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Publisher's Summary

We are living in the most moral period of our species’ history. Best-selling author Michael Shermer’s most accomplished and ambitious book to date demonstrates how the scientific way of thinking has made people, and society as a whole, more moral. Ever since the Age of Reason and the Enlightenment thinkers consciously applied the methods of science to solve social and moral problems. The experimental methods and analytical reasoning of science created the modern world of liberal democracies, civil rights and civil liberties, equal justice under the law, open political and economic borders, free minds and free markets, and prosperity the likes of which no human society in history has ever enjoyed. More people in more places have greater rights, freedoms, liberties, literacy, education, and prosperity - the likes of which no human society in history has ever enjoyed. In this provocative and compelling book - that includes brief histories of freedom rights, women’s rights, gay rights, and animal rights, along with considerations of the nature of evil and moral regress - Shermer explains how abstract reasoning, rationality, empiricism, skepticism - scientific ways of thinking - have profoundly changed the way we perceive morality and, indeed, move us ever closer to a more just world.
©2015 Michael Shermer (P)2015 Michael Shermer
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Critic Reviews

“...It’s an honest, clear account of morality and justice that makes those theoretical concepts come alive as ubiquitous real-life choices.” (Jared Diamond, Pulitzer-prize-winning author of the best-selling books Guns, Germs, and Steel, Collapse, and The World Until Yesterday)
“A thrilling and fascinating book, which could change your view of human history and human destiny.” (Steven Pinker, Johnstone Professor of Psychology at Harvard University)
“Science can’t, by itself, tell you right from wrong. But there’s no better tool for the purpose than the style of moral philosophy that’s inspired by science, and Michael Shermer is a master of that style.” (Richard Dawkins, author of The Selfish Gene and The God Delusion)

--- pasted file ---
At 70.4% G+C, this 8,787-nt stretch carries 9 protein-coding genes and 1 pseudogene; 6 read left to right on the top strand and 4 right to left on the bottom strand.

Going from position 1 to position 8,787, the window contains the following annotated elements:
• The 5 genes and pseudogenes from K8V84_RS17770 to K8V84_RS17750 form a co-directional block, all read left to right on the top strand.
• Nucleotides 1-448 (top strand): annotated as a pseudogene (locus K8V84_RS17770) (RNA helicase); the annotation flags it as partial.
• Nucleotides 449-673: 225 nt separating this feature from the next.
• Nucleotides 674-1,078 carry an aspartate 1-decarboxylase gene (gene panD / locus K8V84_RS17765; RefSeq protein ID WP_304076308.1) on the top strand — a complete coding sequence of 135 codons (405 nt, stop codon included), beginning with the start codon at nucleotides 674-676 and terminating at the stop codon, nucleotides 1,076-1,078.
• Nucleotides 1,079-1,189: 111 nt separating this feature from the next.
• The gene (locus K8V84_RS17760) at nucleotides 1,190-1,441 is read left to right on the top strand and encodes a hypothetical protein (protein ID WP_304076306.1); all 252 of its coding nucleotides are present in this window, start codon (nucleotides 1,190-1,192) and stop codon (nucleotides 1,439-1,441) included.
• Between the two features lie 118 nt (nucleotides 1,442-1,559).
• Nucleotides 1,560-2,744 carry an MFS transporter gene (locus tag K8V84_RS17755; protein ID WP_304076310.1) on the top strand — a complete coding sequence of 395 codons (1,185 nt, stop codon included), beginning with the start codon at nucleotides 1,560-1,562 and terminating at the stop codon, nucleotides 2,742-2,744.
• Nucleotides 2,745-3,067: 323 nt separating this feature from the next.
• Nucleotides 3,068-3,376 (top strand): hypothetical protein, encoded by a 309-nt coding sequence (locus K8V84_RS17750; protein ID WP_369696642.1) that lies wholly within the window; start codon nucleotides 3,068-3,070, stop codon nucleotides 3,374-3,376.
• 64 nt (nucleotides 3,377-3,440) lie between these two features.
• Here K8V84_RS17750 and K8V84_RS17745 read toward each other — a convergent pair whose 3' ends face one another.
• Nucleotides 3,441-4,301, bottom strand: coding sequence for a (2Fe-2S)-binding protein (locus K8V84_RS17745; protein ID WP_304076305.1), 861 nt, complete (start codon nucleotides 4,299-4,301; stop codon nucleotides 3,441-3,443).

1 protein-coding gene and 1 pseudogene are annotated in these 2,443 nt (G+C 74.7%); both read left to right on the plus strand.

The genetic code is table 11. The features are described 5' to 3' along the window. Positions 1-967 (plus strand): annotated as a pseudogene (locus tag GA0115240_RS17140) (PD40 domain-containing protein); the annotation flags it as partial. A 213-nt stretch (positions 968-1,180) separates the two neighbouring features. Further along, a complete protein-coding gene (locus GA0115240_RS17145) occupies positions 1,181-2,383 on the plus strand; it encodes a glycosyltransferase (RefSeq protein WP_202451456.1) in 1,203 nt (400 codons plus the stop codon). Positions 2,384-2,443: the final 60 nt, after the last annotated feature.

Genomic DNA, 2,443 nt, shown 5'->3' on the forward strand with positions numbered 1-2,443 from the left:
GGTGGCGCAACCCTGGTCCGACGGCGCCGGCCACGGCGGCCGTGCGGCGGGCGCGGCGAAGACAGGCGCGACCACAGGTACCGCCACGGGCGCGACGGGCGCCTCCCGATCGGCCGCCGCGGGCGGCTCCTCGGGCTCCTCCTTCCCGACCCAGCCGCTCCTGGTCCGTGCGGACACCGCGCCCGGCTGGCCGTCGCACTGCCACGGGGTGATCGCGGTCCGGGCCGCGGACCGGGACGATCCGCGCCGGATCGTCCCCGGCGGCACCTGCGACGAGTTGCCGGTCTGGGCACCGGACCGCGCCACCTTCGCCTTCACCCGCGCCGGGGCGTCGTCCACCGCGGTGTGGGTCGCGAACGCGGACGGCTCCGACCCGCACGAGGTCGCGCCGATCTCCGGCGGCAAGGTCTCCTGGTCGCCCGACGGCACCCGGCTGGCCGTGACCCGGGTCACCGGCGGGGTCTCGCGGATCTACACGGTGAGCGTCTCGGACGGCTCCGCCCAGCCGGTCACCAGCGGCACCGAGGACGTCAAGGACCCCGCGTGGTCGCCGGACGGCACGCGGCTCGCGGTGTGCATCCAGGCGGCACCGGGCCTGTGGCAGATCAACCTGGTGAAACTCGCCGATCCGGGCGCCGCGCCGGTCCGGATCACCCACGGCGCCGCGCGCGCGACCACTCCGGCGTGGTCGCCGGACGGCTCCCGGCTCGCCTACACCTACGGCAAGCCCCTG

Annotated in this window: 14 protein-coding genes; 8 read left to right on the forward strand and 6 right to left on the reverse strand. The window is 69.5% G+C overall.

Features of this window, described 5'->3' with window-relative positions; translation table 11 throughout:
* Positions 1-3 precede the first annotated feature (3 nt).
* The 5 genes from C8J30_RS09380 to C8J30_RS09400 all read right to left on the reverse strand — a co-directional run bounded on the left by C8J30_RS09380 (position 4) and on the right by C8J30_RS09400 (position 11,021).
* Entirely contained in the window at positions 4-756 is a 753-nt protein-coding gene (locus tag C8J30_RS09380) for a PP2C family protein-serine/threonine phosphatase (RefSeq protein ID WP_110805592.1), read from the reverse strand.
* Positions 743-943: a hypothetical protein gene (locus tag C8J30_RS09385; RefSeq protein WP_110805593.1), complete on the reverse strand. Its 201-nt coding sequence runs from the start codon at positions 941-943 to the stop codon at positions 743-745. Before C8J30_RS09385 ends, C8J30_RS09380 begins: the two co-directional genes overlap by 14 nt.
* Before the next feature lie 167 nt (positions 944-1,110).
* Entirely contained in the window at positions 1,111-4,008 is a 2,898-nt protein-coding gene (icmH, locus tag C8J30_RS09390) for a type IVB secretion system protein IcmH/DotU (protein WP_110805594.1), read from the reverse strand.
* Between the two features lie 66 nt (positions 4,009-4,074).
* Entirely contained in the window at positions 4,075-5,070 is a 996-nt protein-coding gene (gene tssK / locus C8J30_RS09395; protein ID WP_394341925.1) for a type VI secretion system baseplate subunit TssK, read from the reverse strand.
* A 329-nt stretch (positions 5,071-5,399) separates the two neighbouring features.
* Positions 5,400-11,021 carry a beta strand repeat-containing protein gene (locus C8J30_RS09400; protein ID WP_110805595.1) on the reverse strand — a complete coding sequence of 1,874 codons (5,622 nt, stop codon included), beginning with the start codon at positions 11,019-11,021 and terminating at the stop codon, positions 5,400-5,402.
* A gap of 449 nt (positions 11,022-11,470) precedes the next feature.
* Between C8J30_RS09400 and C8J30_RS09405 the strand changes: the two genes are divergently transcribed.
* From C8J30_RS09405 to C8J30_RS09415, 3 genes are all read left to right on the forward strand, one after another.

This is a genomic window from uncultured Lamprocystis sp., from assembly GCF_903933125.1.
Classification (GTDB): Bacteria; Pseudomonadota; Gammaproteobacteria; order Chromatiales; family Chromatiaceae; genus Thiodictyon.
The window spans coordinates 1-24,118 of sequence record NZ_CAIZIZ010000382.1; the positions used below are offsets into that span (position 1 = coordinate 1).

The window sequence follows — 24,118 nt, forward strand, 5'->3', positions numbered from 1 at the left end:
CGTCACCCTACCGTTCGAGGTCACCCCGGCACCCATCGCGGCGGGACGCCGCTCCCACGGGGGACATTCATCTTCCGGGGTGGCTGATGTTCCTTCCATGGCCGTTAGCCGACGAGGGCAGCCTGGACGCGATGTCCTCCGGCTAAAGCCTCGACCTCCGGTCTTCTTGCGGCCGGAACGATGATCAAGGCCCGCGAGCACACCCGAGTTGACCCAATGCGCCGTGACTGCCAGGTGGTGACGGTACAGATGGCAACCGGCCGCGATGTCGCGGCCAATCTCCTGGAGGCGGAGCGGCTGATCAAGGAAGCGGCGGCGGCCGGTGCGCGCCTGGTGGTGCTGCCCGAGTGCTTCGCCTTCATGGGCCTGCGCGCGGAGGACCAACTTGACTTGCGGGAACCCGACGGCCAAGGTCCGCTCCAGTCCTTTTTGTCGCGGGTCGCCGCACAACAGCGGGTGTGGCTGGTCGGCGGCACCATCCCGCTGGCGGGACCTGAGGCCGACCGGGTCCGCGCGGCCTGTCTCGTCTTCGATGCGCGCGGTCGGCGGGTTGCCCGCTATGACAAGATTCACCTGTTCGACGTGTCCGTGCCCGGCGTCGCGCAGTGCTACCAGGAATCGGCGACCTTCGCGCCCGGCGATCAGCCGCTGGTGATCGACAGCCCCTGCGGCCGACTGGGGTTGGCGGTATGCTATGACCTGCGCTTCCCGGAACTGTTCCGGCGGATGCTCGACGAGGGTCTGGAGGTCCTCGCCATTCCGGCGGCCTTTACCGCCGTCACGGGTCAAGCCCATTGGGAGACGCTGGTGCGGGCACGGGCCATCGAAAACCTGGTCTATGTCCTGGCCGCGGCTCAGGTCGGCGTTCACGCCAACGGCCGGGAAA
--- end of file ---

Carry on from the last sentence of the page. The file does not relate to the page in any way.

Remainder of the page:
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Customer Reviews

Most Helpful
3 out of 5 stars
By Gary on 02-02-15

Us is getting bigger, them is getting smaller

This book tries to fill in some of the whys in Steven Pinker's book "Better Angels of our Nature: Why Violence has Declined". The author starts off by defining morality as the "flourishing and surviving of sentient beings". It's not a perfect definition but in general the listener can latch on to it.

The author does go beyond Pinker's book and tries to fill in more of the reasons why violence has declined by looking at the facts from a morality point of view. Shermer knows it is more profitable to realize that man is the measure of all things and that our values are not etched in stone and aren't externally given to people, but are derived by people.

The continuous contextual approach (inductive) is almost always better than a binary, absolute approach (deductive). Using reason, science and observation can make us understand and appreciate the flourishing and surviving of others who aren't necessarily in our tribal group, be it kin, friend, community, or other self selected but always exclusionary group which divides 'us' from 'them' in some manner and leads to the widening of our moral sphere.

He looks at how our moral sphere is constantly becoming more inclusive. Slavery is the ultimate us against them. The realization of the wrongness of slavery and its abolition was a slow continuous process. For those who derive their values from external sources, the revealed religion sources just get it wrong on slavery. He considers in detail the widening of the moral sphere for less misogynistic attitudes towards women, the slow process of no longer making gays the other and even considers some of the issues in speciesism (the author is a specieist, as I am too, but I understand the issues).